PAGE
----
Yesterday was a good day for big pension schemes. USS finally gave back its pre 2022 benefit promise to its members, the Government are rumored to be putting the PPF to work and yesterday Mark Fawcett and Elizabeth Fernando celebrated Nest getting £30bn under management.
New CIO Fernando comes from the USS and has a history investing pension assets for growth. It’s clear from her tweet that she’s going to be working to improve returns for savers (like me) who want my money to be put to work in Britain.
Milestones like £30bn don’t come round often
The Nest pension scheme is Britain’s largest DC plan – almost £10bn bigger than any other master trust. It looks after the auto-enrolment of over 1m employers and has over 10m members.
Without it, auto-enrolment would almost certainly have run into grave trouble with private sector providers pulling up the drawbridge on the long tail of employers that staged after 2016
Nest and this blog have not always been friends.
Nest’s investment has had its hiccups, its rather silly nursery plan where young new joiners are inducted into a section of the default where they were “protected” from harm by investing in low risk assets like bonds (ahem!). Where woke behavioral nonsense has occurred – I’ve called it out. Where Nest has been less than frank about what they/we are paying for asset management – this blog and Chris Sier has called them out!
There have even been times when Nest and this blog have come to blows. Most famously when two of Nest’s PR team started a private discussion on the lack of merit of the blog in the comments section of the blog -oops!
We have come through all of this and even survived a threat of legal action after I said something rude about Mark Fawcett (the then CIO).
And there is so much more that Nest needs to do than just build up our pots. Many Nest savers, me included, are over 50 and looking at their pension pot with the interest you get when you think “what could I spend that on?”
Of course, a pot is supposed to buy a pension and that is Nest’s next big challenge.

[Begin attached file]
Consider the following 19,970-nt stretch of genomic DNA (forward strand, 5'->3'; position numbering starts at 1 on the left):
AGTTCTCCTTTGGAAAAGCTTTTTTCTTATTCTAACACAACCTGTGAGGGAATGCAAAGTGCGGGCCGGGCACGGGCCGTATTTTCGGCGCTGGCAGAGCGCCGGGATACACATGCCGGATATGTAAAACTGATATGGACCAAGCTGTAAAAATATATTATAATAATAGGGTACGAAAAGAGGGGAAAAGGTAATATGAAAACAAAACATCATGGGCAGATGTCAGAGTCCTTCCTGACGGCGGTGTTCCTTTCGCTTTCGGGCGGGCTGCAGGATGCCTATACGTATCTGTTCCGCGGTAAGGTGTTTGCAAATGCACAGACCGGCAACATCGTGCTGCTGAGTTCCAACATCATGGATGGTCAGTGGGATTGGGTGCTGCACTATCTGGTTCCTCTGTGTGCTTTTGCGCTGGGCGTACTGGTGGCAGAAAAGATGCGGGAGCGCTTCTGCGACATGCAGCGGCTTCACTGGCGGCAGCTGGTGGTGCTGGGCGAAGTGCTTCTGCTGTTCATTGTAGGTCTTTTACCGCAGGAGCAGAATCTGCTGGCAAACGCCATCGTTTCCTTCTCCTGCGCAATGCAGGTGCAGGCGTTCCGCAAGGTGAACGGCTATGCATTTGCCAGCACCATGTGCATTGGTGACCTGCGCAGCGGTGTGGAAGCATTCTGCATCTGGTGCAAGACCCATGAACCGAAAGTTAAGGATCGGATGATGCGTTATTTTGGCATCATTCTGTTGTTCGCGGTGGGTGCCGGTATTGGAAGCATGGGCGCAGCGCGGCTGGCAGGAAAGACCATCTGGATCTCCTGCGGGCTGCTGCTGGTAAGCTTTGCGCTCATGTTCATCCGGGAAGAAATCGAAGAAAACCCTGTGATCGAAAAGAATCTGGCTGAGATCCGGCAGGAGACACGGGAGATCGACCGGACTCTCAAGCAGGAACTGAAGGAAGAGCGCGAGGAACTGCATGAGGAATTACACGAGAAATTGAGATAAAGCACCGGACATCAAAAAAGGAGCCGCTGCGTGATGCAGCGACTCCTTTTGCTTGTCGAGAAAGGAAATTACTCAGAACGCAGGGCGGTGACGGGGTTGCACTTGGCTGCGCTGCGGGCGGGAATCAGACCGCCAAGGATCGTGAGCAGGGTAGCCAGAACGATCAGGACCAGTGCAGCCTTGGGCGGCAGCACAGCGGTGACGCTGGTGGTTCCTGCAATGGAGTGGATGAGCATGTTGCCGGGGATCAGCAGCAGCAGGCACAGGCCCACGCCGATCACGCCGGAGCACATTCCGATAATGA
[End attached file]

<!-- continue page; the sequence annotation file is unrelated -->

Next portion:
Because for now, Nest only offers the most rudimentary of drawdown offerings, has abandoned its annuity carousel and has shown no signs of using its massive size to provide mortality pooling for those who want to make sure their money lasts as long as they do.
Nest a great work in process
Nest has got some work to do on the IT side, restoring a plan which was derailed by an abortive hook up with ATOS.
It has to repay a massive loan from the DWP, which will take another 15 years, based on these projections
And Nest will undoubtedly come under huge political pressure to seed the initiatives that Nicholas Lyons and others are cooking up, to get Britain working better.
But it is a stable ship. Helen Dean took over from Tim Jones but Nest has only ever had the two CEOs since it started out as PADA in 2008. It has similar continuity in its investment and operational divisions and its trustees too show stickability.
It has been notably free of scandals, has not had an IT hack and though clunky, it provides a clean interface with employers which works. I have complained over the years of Nest not working better with the industry but in certain areas, such as Nest Insight, it has provided thought leadership which has helped me and many others better understand the behavior of savers.
The achievement of gathering £30bn of assets , deserves rather more than the publicity it isn’t getting! Well done Nest – here’s to the next £30bn.